Squier Affinity Starcaster

Now this is an attention-grabbing guitar! Top marks to Squier for adding the Starcaster to their roster. The Starcaster is a Fender design from the 70s, and its distinctive offset body has been seen occasionally since. This ultra-affordable model eschews all superfluous decoration, wisely understanding that the body shape itself is eye-catching enough.

Two humbuckers and a simple control layout are all you need here, along with a hard tail and bolt-on neck. Squier have kept the massive headstock and also, impressively, the arched top! It looks awesome, plays well and has a surprisingly modern, aggressive tone. At this low price, how can you fail?

 

Fender Vintera 70s Telecaster Thinline

To many guitarists, this is what they think of when they hear the term thinline. Fender’s f-holed Telecaster is a classic in its own right, of course, and has been available in many guises over the decades.

This particular model, the 70s Thinline, comes from Fender’s new Mexican-made Vintera range. An amalgamation of Vintage and Modern-Era (see what they did there?), the Vintera range at large is pretty impressive, showing that Fender understand not only what their fans want but also how to give it to them.

An Ash body is used here, chambered and matched up with a set of Fender’s own-design Wide Range pickups. These are humbuckers, but slightly different, with each coil being individually wound, rather than both being wound together like a conventional humbucker. The result is a clear, bright tone with detail and depth, though still bringing muscle and girth.

These pickups, combined with the chambered Ash body, provide an excellent example of that Thinline sound.

 

PRS SE Custom 22 Semi-Hollow

Now, this is relatively unusual for a semi-hollow guitar! This is a thinline take of PRS’s super-successful Custom 22 guitar. Normally, the Custom 22 is a solid-bodied Rock machine, and you can see that influence remaining in the use of a ‘proper’ whammy bar and Wide Thin neck profile. We love the mix: it gives the SE Custom 22 Semi-Hollow a wide-open set of possibilities with no preconceptions about how it's 'supposed' to sound.

In practice, this is a very versatile beast: the semi-hollow Mahogany construction adds that extra resonance and ‘semi quality’ that we spoke of earlier, whilst still being on-point in the Rock stakes. Blues players will love this, as will Jazz and Fusion guitarists. The PRS touches are all present and correct, from the Flame Maple veneer to the Bird inlays.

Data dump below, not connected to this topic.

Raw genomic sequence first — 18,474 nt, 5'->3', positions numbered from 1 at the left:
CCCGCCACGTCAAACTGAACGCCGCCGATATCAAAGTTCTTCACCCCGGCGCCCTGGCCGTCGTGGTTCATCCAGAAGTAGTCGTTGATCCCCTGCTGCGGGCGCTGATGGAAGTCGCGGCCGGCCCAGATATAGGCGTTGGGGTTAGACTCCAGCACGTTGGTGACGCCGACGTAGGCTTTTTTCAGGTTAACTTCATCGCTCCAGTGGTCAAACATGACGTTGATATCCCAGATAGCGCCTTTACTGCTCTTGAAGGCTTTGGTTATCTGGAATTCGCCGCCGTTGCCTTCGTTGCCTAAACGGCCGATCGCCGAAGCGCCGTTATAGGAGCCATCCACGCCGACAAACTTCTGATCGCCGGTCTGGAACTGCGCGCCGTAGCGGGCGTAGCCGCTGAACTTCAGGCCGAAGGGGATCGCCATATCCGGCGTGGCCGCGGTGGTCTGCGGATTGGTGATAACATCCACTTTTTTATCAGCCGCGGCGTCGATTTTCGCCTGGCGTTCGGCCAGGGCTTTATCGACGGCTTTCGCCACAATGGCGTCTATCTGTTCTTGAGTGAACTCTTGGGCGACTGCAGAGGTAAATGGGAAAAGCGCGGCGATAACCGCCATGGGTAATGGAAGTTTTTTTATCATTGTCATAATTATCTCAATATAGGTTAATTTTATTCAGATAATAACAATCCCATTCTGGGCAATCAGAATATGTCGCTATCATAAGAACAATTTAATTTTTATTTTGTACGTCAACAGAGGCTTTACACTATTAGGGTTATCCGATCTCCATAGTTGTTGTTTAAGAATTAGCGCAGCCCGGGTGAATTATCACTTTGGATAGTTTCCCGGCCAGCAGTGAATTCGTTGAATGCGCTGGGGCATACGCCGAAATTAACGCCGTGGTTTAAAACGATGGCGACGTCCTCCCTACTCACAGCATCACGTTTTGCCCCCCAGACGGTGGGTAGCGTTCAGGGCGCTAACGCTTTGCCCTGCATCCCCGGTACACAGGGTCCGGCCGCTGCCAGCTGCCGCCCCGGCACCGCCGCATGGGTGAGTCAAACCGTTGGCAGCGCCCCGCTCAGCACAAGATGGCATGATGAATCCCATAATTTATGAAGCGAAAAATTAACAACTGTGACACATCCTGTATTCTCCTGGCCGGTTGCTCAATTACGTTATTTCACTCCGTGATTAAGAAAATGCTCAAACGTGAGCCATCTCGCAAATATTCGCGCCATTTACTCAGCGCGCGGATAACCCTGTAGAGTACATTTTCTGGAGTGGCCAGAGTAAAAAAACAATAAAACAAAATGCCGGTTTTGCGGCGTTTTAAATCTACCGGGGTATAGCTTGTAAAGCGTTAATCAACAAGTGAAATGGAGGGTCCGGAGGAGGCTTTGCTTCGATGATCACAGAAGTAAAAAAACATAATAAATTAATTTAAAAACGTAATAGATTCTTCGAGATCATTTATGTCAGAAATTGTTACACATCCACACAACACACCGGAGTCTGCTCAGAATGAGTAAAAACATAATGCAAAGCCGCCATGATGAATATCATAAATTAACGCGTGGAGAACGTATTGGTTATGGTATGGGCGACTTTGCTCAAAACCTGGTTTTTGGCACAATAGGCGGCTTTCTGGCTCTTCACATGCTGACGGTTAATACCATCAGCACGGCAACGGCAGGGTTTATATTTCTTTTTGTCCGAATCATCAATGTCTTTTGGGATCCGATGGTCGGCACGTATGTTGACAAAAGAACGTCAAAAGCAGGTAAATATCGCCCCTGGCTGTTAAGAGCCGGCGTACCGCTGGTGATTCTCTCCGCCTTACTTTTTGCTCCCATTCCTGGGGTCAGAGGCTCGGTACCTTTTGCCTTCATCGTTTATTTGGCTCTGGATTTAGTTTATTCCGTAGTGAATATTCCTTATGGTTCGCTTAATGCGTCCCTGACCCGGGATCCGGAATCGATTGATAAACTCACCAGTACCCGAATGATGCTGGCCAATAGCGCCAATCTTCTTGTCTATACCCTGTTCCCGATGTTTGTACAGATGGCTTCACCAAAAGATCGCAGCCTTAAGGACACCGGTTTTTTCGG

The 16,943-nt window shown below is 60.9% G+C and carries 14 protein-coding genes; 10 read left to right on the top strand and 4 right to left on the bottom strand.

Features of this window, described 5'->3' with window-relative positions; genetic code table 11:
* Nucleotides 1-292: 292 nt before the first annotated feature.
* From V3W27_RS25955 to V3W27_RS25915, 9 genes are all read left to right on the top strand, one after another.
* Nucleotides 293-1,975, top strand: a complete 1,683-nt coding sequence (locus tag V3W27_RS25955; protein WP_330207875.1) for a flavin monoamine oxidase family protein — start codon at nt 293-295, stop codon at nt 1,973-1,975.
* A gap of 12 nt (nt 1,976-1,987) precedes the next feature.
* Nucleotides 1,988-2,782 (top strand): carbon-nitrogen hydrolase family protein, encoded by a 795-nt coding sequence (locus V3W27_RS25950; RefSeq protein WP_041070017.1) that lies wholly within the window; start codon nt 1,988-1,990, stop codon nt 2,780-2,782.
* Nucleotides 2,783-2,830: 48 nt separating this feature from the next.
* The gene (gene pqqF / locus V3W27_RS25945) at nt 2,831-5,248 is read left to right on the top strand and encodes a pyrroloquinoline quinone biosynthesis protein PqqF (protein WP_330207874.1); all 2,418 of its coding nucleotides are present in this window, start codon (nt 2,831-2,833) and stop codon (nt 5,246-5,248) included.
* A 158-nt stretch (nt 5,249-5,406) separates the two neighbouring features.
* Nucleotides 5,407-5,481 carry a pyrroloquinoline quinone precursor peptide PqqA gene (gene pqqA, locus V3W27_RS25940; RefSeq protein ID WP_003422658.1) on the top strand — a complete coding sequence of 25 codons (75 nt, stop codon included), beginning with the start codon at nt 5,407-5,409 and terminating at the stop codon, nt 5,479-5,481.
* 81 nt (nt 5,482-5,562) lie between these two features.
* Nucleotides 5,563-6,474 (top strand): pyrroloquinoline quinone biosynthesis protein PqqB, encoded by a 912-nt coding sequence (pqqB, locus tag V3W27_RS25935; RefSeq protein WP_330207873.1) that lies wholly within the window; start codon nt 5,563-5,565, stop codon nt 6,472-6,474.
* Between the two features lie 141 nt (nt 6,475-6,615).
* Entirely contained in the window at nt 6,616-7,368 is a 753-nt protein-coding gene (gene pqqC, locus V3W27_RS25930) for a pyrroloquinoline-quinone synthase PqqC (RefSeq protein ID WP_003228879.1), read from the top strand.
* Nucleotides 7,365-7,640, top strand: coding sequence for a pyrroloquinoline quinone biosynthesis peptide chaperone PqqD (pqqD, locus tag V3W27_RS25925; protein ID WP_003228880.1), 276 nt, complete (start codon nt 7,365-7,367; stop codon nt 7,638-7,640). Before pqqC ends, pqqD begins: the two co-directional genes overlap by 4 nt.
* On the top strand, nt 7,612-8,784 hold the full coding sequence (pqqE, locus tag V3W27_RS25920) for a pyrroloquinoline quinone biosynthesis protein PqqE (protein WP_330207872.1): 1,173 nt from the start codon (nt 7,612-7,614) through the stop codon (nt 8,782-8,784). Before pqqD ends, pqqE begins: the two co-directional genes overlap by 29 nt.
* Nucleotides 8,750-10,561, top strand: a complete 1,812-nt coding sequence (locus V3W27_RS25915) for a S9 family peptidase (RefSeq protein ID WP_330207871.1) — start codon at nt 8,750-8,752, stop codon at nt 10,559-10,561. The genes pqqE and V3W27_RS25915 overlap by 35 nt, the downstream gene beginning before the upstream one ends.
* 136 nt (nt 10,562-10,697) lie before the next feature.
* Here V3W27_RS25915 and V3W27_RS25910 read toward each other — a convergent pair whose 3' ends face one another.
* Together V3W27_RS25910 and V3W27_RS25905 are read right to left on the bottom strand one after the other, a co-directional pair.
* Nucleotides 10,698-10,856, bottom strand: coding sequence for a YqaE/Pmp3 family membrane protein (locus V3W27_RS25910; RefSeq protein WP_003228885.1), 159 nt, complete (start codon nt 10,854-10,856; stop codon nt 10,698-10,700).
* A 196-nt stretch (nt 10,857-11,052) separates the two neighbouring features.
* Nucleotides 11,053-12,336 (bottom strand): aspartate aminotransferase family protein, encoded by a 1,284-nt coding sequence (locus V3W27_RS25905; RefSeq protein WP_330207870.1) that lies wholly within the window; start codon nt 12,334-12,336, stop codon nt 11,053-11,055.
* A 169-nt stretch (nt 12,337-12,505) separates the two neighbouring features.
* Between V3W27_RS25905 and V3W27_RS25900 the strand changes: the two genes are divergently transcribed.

D’Angelico Premier DC Stairstep Fiesta Red

This confident D'Angelico is all dressed up and ready to go! The D’Angelico brand originally comes from the same era of early 20th Century NYC guitar builders as Epiphone, and they wear their Art Deco influence proudly. Check out that headstock! And that ‘staircase’ tailpiece! We love it.

It’s not just shallow good looks here, though. Duncan Designed humbuckers and a 14” radius fingerboard make this guitar a pleasure to zip around on, dressed in your best suit and preferably adopting a Bronx accent. The D’Angelico Premier brings the style, but it brings the tone and the feel, too.

Reverend Airwave 12 string

Our final selection for today is a fantastic thinline with a twist: it’s a 12 string! 12 string electric guitars are thin on the ground, so finding one of this quality, not to mention this price point, is exciting!

The Reverend Airwave has a beautiful, unique visual style and features lots of design innovations to set it apart from the (limited) competition. The Korina body is chambered and then a Solid Spruce top is added: no plywood here! Custom wound pickups, the Reverend patented Bass Contour control and a clever bridge design that lets you individually intone each string make up a few of the player-friendly features here.

The airiness of the semi-hollow body, together with the chime and natural Chorusing of those 12 strings, make this guitar particularly beautiful sounding.

Final Thoughts

The world of thinline electrc guitars is, as we’ve hopefully demonstrated, a rich and varied one. You can come at the subject from all kinds of angles, and whether you are after a versatile instrument or a really specific tone, you’ll likely find some excellent guitars here.

We've kept the price point to roughly under a grand (often WAY under a grand!), since we feel there is more than enough variety already without launching the prices into the stratosphere. Needless to say, we do carry a wide selection of high-end Gibson, Gretsch, Fender and PRS thinline guitars, along with fully hollow body guitars, too.

If you have not yet delved into this world, you may be missing out on a sonic experience that perfectly matches what you have always wanted to achieve in terms of guitar tone. Give some a try! Check out guitarguitar's full range of semi-acoustic guitars here on our site, and visit us to see these beauties in the flesh!